All of us are compromised by the coarsening of American culture, but none more so than the young who, in formative years, are avid consumers of media messages which desensitize them to what is crude, and which deride standards of appropriate social (dare I add, moral) conduct. Against this powerful and attractive presence, protests from family, or even from a senator’s wife, seem feeble indeed.
What to do? The odds are depressing but there are hopeful signs. The Senate recently passed a ban on dial-a-porn phone services. We can expect the ACLU to bare its teeth, but the degrading “service” is targeted and the president will sign the bill. Moreover, in my own liberal county, a proposed education program on AIDS beamed at high school students was rejected because sexual abstinence, while mentioned, was not sufficiently emphasized. These examples, national and local, indicate that voices arguing for moral values in the marketplace are no longer stifled. Reckless indifference to community sensibilities can be identified not as “cool” but as crass.
Ultimately, however, it is up to each of us in our own orbits to make the case. It is neither easy nor comfortable. I had to tell a girl in my carpool (to a private school), daughter of a perfectly genteel mother, that her freewheeling references to urination were offensive and not to be used. Deadened to any lack of decorum, she seemed startled. So too was a student in a class I teach to potential models, teens exquisitely concerned with image. I pointed out to one offender that no amount of zit-free skin or smart threads could undo the destructive impression made by her use of gutter language. Would she allow a streak of mucous to hang from her nose? “Ohhhh, GROSS!” What about garbage from her mouth? The analogy registered.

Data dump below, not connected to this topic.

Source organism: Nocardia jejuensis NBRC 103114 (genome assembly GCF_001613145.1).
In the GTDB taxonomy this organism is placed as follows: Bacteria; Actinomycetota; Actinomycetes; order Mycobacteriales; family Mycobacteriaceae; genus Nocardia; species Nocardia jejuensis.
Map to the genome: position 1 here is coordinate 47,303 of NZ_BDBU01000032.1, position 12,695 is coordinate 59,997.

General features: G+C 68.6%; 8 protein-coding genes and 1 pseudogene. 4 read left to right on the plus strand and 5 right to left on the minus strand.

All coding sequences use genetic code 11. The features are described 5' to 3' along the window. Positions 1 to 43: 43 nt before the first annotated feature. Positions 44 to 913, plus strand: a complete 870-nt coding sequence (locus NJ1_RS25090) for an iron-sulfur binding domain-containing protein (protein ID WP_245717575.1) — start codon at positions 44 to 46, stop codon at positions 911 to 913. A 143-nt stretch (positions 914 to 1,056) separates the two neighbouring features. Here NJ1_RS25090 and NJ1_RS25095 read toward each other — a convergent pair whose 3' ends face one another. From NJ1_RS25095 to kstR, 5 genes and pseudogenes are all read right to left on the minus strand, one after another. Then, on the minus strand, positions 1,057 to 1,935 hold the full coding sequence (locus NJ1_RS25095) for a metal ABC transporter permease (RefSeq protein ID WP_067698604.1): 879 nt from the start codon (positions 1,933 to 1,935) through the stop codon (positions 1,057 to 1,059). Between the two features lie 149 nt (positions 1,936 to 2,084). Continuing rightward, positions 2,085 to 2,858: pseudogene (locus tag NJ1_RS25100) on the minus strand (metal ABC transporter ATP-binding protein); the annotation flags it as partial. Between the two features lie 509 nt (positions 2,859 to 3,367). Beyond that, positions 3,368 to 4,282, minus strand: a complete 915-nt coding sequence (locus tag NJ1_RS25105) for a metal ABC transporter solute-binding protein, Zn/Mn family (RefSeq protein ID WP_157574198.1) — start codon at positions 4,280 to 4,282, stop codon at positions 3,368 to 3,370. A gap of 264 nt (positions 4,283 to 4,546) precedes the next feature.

It is rare to pass a group of adults and hear obscenities habitually used by the young, but the case is not airtight. Rows of us at a 49er play-off game last December were victimized by a middle-aged fan who bellowed, in all its formulations, the expletive without which Eddie Murphy would stand mute. Finally, another man in our area confronted the foul mouth. “You’re no teenager. A man your age should have cleaned up his act.” No instant repentance, but his discomfort at public humiliation in retaliation for his public indecency was palpable.
The concept of free speech is mocked by those who abuse it. If obscenity were no longer prevalent in films, the major source of its transmission would dry up. As Mr. Yardley points out, the argument that the use of such language is “telling it like it is” is “baloney.” Nowhere in common parlance, nor before the late sixties in film, has there been anything approaching the spate of vulgarity coming out of the mouths of today’s teen icons (and even seasoned actors). The Cary Grants, Audrey Hepburns, their screenwriters and directors, never resorted to obscenity. Rained on audiences in 1988, it does not reflect genuine social communication but is emulated by the impressionable and indiscriminate. It is time to persuade producers that when it comes to what we hear from the silver screen, yes, frankly, we do give a damn.